Tuesday, December 29, 2009

Transport: Riding Central Link

A Sound Transit Central Link light rail vehicle manufactured by Kinki-Sharyo arrived at the International District station in Seattle, Washington on 23-December-2009

KENNEWICK, WASHINGTON - On 19-December-2009, Sound Transit's Central Link light rail extension south to Sea-Tac International Airport opened. With no free preview on the first day and holiday crowds expected, I waited until 23-December-2009 to take my first ride ever on Seattle's first true rapid transit system in the modern era. Sound Transit had opened Central Link between downtown Seattle, Washington and Tukwila on 18-July-2009.

A Central Link train passed underneath the tower at Sea-Tac International Airport as seen from the airport station on 23-December-2009

The new airport station has been somewhat controversial since it is located across the parking garage from the terminal. While certainly the mean distance to airline ticket counters is higher than at the bus stop, the station is actually closer to the airlines at the north end of the terminal, and Sound Transit's estimate of four minutes walking time to the building seems about right. Furthermore, the position of the station allows for a planned straight-forward extension to the south, eventually all the way to the Tacoma Dome.

An interesting mural along the transitway in the SoDo neighborhood of Seattle, Washington was noted on 23-December-2009

As Sound Transit has adopted a "1% for Art" policy, the line includes some interesting artwork, including reflecting sculptures at the airport station, a stylized magnifying glass at Columbia City, and the underground Beacon Hill station has been described as the "$1 billion underground art gallery." Yet, some of the best art visible from the trains actually came from the Urban ArtWorks project, which created the SoDo Urban Arts Corridor on buildings along the former 5th Avenue, now a transit corridor through the SoDo neighborhood.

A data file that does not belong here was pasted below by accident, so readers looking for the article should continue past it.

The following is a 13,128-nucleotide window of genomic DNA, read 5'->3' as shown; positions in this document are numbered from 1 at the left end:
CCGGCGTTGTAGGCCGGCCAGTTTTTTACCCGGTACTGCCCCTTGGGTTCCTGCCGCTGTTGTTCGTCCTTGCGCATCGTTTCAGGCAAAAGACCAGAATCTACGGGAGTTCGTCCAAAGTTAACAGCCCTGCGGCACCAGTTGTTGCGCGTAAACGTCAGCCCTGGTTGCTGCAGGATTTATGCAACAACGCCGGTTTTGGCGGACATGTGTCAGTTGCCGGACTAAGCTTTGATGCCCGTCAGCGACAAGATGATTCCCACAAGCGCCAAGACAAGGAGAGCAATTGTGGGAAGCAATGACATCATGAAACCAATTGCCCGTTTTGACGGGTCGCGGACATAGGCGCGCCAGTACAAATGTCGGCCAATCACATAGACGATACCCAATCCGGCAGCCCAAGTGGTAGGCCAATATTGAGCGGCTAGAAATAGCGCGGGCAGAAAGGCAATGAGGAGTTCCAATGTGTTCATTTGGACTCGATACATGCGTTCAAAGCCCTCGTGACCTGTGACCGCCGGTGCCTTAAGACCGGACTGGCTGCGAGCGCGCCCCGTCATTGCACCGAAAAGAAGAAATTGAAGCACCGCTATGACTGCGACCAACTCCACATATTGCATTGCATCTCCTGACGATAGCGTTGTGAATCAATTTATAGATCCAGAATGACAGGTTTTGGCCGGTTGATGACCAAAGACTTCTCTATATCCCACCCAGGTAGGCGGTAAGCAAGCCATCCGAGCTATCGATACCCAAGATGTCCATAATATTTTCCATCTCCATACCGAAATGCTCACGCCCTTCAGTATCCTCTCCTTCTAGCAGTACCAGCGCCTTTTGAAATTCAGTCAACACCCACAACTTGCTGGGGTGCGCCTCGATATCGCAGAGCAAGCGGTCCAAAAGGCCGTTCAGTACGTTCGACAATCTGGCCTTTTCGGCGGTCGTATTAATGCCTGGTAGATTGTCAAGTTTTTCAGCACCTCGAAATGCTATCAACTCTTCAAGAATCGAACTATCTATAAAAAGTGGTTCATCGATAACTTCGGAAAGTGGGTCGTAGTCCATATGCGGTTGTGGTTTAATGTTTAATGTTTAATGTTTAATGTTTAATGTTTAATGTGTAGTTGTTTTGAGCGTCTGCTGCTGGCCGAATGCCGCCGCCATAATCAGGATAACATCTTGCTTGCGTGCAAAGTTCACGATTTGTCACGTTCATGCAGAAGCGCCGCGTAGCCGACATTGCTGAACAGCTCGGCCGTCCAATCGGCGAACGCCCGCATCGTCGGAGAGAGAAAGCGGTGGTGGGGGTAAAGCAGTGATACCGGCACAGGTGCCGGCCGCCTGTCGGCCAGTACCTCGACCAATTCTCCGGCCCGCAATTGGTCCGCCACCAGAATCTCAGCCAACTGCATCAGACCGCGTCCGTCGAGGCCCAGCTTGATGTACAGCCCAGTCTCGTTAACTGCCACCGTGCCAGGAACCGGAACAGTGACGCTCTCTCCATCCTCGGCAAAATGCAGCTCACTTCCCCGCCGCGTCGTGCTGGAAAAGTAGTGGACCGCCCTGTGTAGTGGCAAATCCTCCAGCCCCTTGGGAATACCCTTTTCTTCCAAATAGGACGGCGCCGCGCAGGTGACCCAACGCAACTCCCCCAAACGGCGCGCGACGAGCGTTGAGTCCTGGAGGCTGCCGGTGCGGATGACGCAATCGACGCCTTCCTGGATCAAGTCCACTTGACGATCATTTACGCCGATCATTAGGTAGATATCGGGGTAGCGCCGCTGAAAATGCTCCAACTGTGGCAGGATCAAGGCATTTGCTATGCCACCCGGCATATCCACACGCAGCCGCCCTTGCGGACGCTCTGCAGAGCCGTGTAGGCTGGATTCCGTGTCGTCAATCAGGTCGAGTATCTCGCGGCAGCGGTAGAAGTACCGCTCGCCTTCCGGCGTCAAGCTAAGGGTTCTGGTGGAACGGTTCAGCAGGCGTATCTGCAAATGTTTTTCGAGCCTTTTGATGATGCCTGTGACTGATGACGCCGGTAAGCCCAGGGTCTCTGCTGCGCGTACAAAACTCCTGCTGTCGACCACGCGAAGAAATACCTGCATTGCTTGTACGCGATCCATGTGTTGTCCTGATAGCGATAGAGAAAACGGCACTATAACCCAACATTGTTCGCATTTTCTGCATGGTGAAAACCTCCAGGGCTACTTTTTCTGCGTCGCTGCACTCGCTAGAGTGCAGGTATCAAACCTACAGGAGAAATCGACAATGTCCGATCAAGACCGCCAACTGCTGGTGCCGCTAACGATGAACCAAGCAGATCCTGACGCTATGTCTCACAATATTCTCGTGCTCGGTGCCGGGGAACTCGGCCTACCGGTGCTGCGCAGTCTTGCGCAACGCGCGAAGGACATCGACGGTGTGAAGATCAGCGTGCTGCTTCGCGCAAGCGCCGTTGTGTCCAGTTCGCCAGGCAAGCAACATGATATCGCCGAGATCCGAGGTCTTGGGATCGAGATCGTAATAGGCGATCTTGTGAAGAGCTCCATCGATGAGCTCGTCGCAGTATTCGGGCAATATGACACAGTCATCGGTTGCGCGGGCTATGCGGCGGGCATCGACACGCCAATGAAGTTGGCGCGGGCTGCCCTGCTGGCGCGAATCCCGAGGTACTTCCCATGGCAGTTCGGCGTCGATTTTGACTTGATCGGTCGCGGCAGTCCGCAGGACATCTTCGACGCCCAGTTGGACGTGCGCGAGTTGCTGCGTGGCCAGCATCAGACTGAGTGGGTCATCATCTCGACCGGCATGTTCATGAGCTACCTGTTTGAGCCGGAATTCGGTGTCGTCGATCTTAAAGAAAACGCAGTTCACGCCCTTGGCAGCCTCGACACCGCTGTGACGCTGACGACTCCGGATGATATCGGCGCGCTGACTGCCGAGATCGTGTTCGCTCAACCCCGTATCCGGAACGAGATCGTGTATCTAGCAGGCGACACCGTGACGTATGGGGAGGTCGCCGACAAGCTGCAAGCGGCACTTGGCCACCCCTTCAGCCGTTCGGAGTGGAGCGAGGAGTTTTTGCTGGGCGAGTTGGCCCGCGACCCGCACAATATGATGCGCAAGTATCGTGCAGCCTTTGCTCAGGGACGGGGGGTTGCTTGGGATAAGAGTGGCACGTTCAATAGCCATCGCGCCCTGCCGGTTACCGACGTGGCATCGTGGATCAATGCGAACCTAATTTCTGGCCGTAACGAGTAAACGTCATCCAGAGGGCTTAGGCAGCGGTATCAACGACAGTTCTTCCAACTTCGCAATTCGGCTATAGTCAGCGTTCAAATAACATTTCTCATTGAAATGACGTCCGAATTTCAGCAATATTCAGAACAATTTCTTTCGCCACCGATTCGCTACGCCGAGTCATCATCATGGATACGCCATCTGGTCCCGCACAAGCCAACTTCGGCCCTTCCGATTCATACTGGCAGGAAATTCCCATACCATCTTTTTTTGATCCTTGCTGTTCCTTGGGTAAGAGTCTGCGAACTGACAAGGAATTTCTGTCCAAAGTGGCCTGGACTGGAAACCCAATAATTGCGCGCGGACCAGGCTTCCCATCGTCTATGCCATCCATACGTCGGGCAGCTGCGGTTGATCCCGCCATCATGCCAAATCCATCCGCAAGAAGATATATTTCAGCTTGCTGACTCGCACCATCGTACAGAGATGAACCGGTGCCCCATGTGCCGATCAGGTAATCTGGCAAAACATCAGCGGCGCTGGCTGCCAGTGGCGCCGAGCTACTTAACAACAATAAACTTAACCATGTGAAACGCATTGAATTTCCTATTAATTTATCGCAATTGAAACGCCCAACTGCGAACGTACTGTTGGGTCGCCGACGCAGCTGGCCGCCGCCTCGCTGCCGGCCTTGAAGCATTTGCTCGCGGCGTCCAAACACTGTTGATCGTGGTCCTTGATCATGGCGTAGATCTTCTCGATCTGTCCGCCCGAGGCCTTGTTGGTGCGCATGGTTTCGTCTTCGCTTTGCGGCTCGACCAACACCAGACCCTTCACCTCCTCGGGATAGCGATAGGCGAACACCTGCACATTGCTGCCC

Note the "mountain" symbol for the Mount Baker station in Seattle, Washington, part of the accessibility signage of the Central Link light rail noted on 23-December-2009

Amongst the things that impressed me about the system was the use of a pictogram in addition to the station name in system signage. For non-native speakers of English, this can be a big help--but some of the symbols did seem a bit strange. A mountain for Mount Baker and even an anvil for SoDo (once a heavy industrial era) make sense, but a deer for Othello and a dove for Columbia City (especially when a heron for Rainier Beach is just two stops away)? There had to be better choices for some stops; Sound Transit's explanations don't strike me as terribly convincing.

This gate prevented buses from entering the Transit Tunnel in front of an approaching Central Link train on 23-December-2009

The most operationally interesting aspect of Central Link is that it runs in the Downtown Seattle Transit Tunnel along with buses. Interesting gates ensure that buses do not enter the corridor in front of approaching trains, and the signaling system ensures that buses move in groups on a schedule through the tunnel so that everything can run on time. It's quite a sight at rush hour to see the choreography underground--and having used both, it's a much smoother ride on the rails than on rubber tires in the tunnel.

The Central Link tracks were elevated around the International Boulevard station in Tukwila, Washington, with a view of the hills all around on 23-December-2009

The Transit Tunnel is a key element in making Central Link a rapid transit system. Even the section along Martin Luther King Junior Way that is not grade-separated seemed to have transit priority signals, as the trains hustled right along. The contrast with Portland's MAX light rail system, which sometimes feels painfully slow in the downtown core, is striking. Central Link may be a much more expensive system per mile and may be taking much longer to build, but it will offer clear advantages over other transportation alternatives. The Puget Sound region is finally doing something impressive in public transit.

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